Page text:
Beyond Anime: A Brief Guide to Experimental Japanese Animation
- 12 May 2003
2002 was a bit of a dud year for Japanese animation. Studio Ghibli seemed to have hit their peak with the box-office busting Spirited Away in 2001, with last year's The Cat Returns going off like a damp squib in comparison. Elsewhere, amongst the usual backdrop of kids holiday releases such as the most recent instalments of the Crayon Shinchan and Doraemon, only the belated release of Satoshi Kon's Millennium Actress, despite garnering mixed reactions from viewers, inspired much in the way of hope for future developments in the medium. Insiders have drawn attention to the number of those working in the field leaving in droves for the computer game industry, and much of the hands-on work being farmed out to Korea or China, where the workforce is cheaper. All this compounded with the costly flop of the Japan/US co-production Final Fantasy: The Spirits Within (directed by Hironobu Sakaguchi) from the year before and it's perhaps unsurprising that no small number of nay-sayers have appeared on the horizon predicting that the halcyon days of Japanese animation are all but dead and gone.
And yet the outlook from this first quarter of 2003 is somewhat more positive. Obviously the big news has been the Best Animated Feature Oscar for Spirited Away at the 75th Academy Award Ceremony - a remarkable achievement for Hayao Miyazaki, doing full justice to some 30 years of top-notch work within the industry. By the time you read this, one of the earliest personalities of Japanese TV animation, Astro Boy (a.k.a. Tetsuwan Atomu) will have returned in a brand new series financed by Fuji TV, to celebrate the fictitious birthday, April 7th 2003, of Osamu Tezuka's enduring creation. A revamped Space Battleship Yamato should also be honing into view on Japanese TV screens later this year, and Steamboy, the latest release of one of the most feted directors in animation, Katsuhiro Otomo (of Akira fame) will be looming large on the big screens of Tokyo in the latter of half of 2003.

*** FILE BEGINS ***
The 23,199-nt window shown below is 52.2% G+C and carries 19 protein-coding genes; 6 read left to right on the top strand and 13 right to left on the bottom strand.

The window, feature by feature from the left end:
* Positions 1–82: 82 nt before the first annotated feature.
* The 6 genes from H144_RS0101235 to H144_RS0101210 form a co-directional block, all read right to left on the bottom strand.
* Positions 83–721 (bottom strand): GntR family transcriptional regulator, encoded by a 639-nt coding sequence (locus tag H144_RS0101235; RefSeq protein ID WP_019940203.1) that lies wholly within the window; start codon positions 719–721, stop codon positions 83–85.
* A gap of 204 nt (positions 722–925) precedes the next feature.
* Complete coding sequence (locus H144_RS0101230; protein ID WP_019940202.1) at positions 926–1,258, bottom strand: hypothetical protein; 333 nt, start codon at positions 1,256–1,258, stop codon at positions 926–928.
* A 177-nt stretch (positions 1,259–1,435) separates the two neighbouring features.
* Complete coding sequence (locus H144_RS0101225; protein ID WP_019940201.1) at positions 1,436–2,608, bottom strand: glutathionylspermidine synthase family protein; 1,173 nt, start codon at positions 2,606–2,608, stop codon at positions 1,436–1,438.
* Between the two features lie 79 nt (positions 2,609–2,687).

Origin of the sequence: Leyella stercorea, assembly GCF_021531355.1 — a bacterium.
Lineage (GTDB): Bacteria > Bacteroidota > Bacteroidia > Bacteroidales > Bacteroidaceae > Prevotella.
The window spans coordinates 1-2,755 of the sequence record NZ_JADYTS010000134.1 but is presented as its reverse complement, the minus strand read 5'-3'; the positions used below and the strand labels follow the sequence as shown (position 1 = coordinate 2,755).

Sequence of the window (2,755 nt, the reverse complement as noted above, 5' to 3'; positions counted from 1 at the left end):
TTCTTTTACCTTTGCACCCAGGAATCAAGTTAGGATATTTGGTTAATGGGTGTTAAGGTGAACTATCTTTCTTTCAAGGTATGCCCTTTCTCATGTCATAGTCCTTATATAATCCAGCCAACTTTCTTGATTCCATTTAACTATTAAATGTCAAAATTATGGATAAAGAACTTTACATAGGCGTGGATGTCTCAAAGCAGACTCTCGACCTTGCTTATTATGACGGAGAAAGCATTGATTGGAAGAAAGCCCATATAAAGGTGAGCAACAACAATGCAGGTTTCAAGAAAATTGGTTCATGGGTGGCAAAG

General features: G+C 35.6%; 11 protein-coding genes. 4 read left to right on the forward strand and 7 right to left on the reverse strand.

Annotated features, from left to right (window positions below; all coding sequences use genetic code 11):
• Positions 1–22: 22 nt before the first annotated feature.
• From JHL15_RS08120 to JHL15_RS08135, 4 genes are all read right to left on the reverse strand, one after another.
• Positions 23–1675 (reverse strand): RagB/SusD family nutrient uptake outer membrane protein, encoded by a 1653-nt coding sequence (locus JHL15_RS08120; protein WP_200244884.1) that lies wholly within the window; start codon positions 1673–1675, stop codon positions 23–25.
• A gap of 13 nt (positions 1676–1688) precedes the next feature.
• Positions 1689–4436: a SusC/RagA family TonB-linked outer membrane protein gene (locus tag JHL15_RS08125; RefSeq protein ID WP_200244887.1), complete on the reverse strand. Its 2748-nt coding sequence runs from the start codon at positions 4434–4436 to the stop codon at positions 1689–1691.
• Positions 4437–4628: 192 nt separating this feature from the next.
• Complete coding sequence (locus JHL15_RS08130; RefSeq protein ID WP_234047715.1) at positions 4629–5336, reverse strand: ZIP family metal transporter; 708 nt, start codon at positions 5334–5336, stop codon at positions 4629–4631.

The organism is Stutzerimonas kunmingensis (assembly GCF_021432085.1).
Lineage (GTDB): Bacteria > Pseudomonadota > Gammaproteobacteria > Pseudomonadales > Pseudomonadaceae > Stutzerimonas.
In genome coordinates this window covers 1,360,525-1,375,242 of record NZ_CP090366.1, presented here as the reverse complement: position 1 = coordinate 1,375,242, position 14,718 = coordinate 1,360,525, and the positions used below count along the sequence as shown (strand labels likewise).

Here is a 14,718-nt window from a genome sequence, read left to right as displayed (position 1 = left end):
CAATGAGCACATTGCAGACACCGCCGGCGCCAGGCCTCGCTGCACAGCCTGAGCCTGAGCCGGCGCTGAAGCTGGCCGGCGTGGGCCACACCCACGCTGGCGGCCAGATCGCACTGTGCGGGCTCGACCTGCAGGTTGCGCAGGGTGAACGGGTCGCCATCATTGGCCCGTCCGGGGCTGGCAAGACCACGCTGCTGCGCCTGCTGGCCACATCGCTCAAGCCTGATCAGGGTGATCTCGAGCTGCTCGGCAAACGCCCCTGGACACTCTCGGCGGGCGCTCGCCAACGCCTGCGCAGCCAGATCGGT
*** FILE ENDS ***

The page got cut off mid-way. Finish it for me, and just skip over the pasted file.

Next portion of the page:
In fact, Japan's recent animated offerings look a good deal more inspiring than the majority of live-action releases that have been churned out over the past year or so. It's true, The Cat Returns may have not made as much money as Spirited Away, but it was still the top grossing domestic production in Japan last year (and a rather nice film, to boot). Let's face it, the Japanese are renowned throughout the world for their animation, and it is still something they excel at.
But let's not forget that outside of the mainstream there has always been, and is still, a very active avant-garde exploring all of the numerous routes for the animator to take, from the alternative combinations of Final Fantasy's photographic realism through Disney-styled anthropomorphism and into the realms of pure abstraction. Focuses on Japanese animation seldom wander far from this first approach, with the various merits of character or background designs being the primary topic of discussion in such robust narrative-based epics as Akira, Ghost in the Shell or Perfect Blue. The main criterion would seem to be that the end aspiration for an animation is for it to look like a "real" film.
But against Spirited Away, let us not overlook Japan's second nomination at the 2003 Academy Awards, in the Best Animated Short section, for Koji Yamamura's Mt Head (Atama-Yama). It may not have picked up a prize, but Yamamura's bizarre 10-minute plunge into total weirdness certainly points to the numerous alternative routes that Japanese animation is currently taking outside of Ghibli's more mainstream fantasy spectacles. A small seedling springs from the top of a mean-spirited man's balding pate after he accidentally swallows a cherry pip. Initial attempts at snipping it off proving unsuccessful, we chart the tree's growth throughout the four seasons. When a crowd of drunken revellers congregate beneath it for "hana-mi", the cherry blossom viewing season in spring, discarding empty beer cans and cigarette ends, in frustration the man tears it out. The gaping pit left in his crown soon fills with water and is invaded by swimmers during the hot summer months, further adding to his angst.
Set against the discordant tones of the shamisen coupled with kabuki style narration, out of the five films nominated in its category Mt Head was apparently the only one which didn't utilise a computer, and allegedly took two years to make. Yamamura's work has been picking up awards at festivals all over the globe ever since his debut in 1987 with Aquatic (Suisei). A retrospective of Yamamura's works, was recently held at Eurospace in Tokyo in April 2003, and a DVD is also available.